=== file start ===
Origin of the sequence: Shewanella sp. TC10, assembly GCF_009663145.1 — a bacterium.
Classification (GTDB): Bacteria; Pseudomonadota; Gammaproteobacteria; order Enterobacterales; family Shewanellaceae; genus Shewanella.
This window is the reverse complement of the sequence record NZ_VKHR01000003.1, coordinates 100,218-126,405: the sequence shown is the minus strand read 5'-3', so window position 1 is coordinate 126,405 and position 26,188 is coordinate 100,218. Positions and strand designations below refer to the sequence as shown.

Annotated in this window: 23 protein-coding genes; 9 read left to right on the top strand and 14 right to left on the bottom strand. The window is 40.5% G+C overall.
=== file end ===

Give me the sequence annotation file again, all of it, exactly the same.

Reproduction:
Origin of the sequence: Shewanella sp. TC10, assembly GCF_009663145.1 — a bacterium.
Classification (GTDB): Bacteria; Pseudomonadota; Gammaproteobacteria; order Enterobacterales; family Shewanellaceae; genus Shewanella.
This window is the reverse complement of the sequence record NZ_VKHR01000003.1, coordinates 100,218-126,405: the sequence shown is the minus strand read 5'-3', so window position 1 is coordinate 126,405 and position 26,188 is coordinate 100,218. Positions and strand designations below refer to the sequence as shown.

Annotated in this window: 23 protein-coding genes; 9 read left to right on the top strand and 14 right to left on the bottom strand. The window is 40.5% G+C overall.